"Except ye see signs and wonders, ye will not believe."
A craving after marvels was a symptom of the sickly state of men's minds in our Lord's day; they refused solid nourishment, and pined after mere wonder. The gospel which they so greatly needed they would not have; the miracles which Jesus did not always choose to give they eagerly demanded. Many nowadays must see signs and wonders, or they will not believe. Some have said in their heart, "I must feel deep horror of soul, or I never will believe in Jesus." But what if you never should feel it, as probably you never may? Will you go to hell out of spite against God, because He will not treat you like another? One has said to himself, "If I had a dream, or if I could feel a sudden shock of I know not what, then I would believe." Thus you undeserving mortals dream that my Lord is to be dictated to by you! You are beggars at His gate, asking for mercy, and you must needs draw up rules and regulations as to how He shall give that mercy. Think you that He will submit to this? My Master is of a generous spirit, but He has a right royal heart, He spurns all dictation, and maintains His sovereignty of action. Why, dear reader, if such be your case, do you crave for signs and wonders? Is not the gospel its own sign and wonder? Is not this a miracle of miracles, that "God so loved the world that He gave His only begotten Son, that whosoever believeth in Him might not perish"? Surely that precious word, "Whosoever will, let him come and take the water of life freely" and that solemn promise, "Him that cometh unto Me, I will in no wise cast out," are better than signs and wonders! A truthful Saviour ought to be believed. He is truth itself. Why will you ask proof of the veracity of One who cannot lie? The devils themselves declared Him to be the Son of God; will you mistrust Him?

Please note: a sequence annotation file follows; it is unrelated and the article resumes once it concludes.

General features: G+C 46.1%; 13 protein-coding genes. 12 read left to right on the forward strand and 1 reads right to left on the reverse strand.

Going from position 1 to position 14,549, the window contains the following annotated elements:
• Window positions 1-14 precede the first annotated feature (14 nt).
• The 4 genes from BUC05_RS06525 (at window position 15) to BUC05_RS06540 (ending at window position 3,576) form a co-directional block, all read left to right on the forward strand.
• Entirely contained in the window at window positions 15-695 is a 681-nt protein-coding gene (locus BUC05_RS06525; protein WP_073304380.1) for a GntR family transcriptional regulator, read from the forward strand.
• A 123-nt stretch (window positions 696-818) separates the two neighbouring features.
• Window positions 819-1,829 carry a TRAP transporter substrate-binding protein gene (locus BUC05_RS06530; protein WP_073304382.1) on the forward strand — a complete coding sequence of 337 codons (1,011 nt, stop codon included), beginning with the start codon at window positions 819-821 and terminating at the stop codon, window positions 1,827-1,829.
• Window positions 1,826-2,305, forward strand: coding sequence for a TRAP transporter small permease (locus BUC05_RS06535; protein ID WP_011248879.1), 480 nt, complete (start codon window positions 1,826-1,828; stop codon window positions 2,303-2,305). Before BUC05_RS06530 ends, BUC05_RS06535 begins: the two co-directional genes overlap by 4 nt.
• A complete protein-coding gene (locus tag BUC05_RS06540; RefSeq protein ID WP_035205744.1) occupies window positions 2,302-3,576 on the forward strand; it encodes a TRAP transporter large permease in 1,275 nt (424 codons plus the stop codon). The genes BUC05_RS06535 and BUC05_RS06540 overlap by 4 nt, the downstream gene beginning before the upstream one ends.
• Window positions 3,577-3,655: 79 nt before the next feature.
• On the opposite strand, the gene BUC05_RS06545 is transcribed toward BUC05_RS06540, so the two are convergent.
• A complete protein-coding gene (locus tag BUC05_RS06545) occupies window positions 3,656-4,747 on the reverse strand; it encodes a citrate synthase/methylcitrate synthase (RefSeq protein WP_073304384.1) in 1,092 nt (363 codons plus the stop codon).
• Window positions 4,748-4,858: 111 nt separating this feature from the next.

Charles Haddon Spurgeon (1834-92) was England's best-known preacher for most of the second half of the nineteenth century. Spurgeon frequently preached to audiences numbering more than 10,000all in the days before electronic amplification.